2. Mr Brown QC submits that I should not be restricted to the 40% who would have been picked up by the surrogate tests, but that I should add a further factor for unwanted donors who were giving blood (see paragraph 100(vii) above). However whereas I can entirely see the relevance of this to the question as to whether the blood was defective within Article 6 (see paragraph 173 above), I do not accept its relevance to this aspect of the case. Although of course the onus is on the Defendants, not only was there no case pleaded by the Claimants, but no case ever adequately or at all explored with the relevant witnesses, that there was any other step that the Defendants could or should have taken in relation to the elimination of such donors, in addition to the implementation of the missing tests, and in the absence of any such suggestion, together with an assessment or estimate of what further proportion of infected blood might thus have been removed, I cannot simply add a notional figure to the 40%.

    3. Mr Brooke QC submits as a matter of law that I cannot accept the proposition that, because the predicted efficacy of the tests was only 40%, therefore the Claimants’ defective blood would not, on the balance of probabilities, have been discovered, but that the Defendants must show, by reference to each bag of blood and each Claimant, that in fact a test would not have detected the virus in their blood. He refers again to Hotson per Croom-Johnson LJ at 769:

      In his closing speech, the Plaintiff’s Counsel said: "It is our submission .... that the loss of a chance, even a less than 50% chance, is enough to found a claim for damages in tort .... damage is proved by proving on the balance of probabilities the loss of a 25% chance". Put simply that way, the proposition is unsustainable. If it is proved statistically that 25% of the population have a chance of recovery from a certain injury and 75% do not, it does not mean that someone who suffers that injury and who does not recover from it, has lost a 25% chance. He may have lost nothing at all. What he has to do is prove that he was one of the 25% and that his loss was caused by the Defendants’ negligence. To be a figure in a statistic does not by itself give him a cause of action.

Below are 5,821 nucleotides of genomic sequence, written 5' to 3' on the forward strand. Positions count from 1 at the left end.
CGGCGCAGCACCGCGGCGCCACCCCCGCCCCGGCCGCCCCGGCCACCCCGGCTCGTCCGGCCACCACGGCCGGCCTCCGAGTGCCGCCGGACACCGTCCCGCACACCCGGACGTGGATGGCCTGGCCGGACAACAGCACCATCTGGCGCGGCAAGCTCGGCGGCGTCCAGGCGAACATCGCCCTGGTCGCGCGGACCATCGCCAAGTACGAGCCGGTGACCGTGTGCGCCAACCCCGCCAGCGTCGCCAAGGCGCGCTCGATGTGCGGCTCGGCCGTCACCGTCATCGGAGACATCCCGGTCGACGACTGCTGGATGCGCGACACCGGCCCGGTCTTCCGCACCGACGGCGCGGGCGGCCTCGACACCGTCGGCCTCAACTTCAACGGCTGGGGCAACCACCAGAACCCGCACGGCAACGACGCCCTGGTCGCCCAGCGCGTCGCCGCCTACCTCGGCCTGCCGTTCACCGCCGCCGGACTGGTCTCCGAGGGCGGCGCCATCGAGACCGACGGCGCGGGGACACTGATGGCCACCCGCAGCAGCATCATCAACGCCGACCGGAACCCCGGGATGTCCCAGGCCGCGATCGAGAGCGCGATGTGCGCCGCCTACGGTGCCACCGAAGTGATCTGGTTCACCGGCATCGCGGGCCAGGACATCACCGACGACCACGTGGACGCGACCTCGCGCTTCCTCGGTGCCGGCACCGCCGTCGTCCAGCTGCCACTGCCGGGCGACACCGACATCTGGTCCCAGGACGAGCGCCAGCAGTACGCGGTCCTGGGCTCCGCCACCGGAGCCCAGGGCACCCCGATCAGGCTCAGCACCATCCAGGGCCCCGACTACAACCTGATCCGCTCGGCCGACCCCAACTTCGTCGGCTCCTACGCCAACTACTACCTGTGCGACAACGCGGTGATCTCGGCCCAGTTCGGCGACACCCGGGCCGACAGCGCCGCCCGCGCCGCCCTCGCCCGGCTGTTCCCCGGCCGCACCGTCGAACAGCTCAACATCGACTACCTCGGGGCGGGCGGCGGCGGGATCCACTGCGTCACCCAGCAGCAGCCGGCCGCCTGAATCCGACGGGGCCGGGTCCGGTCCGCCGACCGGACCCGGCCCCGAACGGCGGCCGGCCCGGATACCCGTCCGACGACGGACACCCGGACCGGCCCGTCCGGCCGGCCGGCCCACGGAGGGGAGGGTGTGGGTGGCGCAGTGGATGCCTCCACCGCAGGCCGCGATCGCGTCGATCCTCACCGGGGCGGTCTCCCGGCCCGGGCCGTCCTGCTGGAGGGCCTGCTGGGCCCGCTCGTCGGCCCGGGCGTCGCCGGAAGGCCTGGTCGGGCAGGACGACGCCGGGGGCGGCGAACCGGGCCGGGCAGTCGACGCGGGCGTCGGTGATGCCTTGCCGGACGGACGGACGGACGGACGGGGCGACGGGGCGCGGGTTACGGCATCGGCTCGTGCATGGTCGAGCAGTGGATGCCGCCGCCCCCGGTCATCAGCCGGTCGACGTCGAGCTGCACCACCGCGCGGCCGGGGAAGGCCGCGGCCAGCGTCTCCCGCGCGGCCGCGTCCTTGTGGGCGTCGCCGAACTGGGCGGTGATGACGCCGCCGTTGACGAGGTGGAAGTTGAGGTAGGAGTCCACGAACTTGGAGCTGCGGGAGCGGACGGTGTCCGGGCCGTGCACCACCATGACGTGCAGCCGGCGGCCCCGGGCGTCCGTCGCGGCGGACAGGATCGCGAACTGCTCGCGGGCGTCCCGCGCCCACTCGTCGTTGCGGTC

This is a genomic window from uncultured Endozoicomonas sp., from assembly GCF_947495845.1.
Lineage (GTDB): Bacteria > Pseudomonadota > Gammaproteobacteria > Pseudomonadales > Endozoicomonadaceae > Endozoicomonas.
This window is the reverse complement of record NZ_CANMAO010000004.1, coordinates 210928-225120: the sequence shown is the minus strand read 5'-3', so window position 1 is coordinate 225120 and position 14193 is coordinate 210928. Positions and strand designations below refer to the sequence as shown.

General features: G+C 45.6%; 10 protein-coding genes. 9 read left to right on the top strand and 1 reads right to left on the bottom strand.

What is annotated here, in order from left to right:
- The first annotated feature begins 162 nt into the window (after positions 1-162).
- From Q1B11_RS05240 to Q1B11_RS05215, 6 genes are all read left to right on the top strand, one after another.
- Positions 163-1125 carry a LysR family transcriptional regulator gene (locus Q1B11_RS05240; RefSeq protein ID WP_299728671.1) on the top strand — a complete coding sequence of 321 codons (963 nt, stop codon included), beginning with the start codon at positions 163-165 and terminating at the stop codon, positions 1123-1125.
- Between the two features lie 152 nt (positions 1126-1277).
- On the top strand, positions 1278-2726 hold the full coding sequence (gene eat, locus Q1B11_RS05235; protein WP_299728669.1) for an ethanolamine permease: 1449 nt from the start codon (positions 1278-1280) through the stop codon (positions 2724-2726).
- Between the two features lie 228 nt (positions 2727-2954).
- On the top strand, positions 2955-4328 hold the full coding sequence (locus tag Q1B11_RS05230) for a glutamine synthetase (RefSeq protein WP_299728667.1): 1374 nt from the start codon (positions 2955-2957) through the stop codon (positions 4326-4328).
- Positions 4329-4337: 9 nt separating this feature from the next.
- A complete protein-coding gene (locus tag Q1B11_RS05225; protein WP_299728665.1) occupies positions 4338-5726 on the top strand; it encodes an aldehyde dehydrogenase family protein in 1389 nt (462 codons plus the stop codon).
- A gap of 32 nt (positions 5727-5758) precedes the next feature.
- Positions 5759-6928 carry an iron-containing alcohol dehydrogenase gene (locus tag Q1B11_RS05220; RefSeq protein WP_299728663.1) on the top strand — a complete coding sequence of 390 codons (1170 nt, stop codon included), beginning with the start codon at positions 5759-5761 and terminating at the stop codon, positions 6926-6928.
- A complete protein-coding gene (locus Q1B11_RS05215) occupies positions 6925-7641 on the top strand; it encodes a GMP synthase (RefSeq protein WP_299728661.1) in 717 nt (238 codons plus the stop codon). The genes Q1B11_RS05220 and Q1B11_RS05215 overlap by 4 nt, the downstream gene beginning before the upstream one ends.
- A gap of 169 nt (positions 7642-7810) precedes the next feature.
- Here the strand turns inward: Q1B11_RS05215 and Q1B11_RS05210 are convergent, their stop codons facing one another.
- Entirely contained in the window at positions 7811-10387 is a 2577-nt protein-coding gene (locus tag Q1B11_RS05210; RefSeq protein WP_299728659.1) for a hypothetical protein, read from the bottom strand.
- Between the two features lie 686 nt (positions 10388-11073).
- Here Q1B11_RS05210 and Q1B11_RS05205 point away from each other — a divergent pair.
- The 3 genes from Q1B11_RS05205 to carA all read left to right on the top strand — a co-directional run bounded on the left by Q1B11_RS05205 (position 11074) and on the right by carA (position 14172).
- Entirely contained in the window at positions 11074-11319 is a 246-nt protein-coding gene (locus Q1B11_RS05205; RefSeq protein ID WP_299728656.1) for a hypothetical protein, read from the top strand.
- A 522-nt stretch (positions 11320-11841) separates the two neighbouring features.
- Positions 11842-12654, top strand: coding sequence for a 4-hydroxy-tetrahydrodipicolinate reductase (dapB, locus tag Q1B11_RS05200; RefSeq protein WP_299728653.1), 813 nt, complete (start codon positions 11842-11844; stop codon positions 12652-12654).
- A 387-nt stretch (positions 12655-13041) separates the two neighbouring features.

It is my conclusion however that that logic, apply as it may do in the case of whether a claimant can establish a cause of action for loss of a chance (I have left that matter over for reasons appearing in paragraph 179 above), does not apply in a case such as this. In this case the Defendants have to prove an escape route on the balance of probabilities. There does not seem to me to be a fundamental issue of jurisprudence at stake, but more a question of evidence. Am I satisfied that, in the absence of specific evidence about what in fact happened to the particular Claimant’s blood donor or donation, the Defendants can still prove on the balance of probabilities that a test would have done no good, if, in fact, such tests do, more often than not, do no good? That is the conclusion I reach here (although, unless my earlier conclusions are wrong, the decision is of academic interest only); namely that the Defendants would, on their construction of Article 7(e), establish that in respect of the period between 1 March 1988 and 1 March 1990, the introduction in the UK of surrogate testing would not have led, on the balance of probabilities, to the discovery of infection in a particular donation, such that they would be entitled during that period to the protection of Article 7(e).

  187. I now apply the same approach to the period from 1 March 1990 onwards:

    1. On the basis set out above, routine screening was accessible/ discoverable from 1 March 1990. I am satisfied that, on the balance of probabilities, blood infected by genotype 1 would have been discovered by the first generation tests, because it is common ground that the efficacy of such tests in relation to genotype 1 was 90%. Thus on the balance of probabilities, the Defendants’ case under Article 7(e) fails in regard to those infected by the genotype 1 virus, even on their own construction.

    2. With regard to genotypes 2 to 4, the screening on its own would only have had an efficacy of 32%, according to the unchallenged evidence from Dr Simmonds and from the research of Dr McOmish and himself. However I have concluded that surrogate testing should have been implemented and would have continued alongside routine screening at least until 1 April 1991, now the relevant date. Again on the basis of the unchallenged evidence from the genotype experts, it is clear that the combined efficacy of screening and surrogate testing would be well over 50%. The figures from Dr McOmish appear to be 95% for genotype 1, 70% for genotype 2 and 86% for genotype 3, the other genotypes being more or less identical.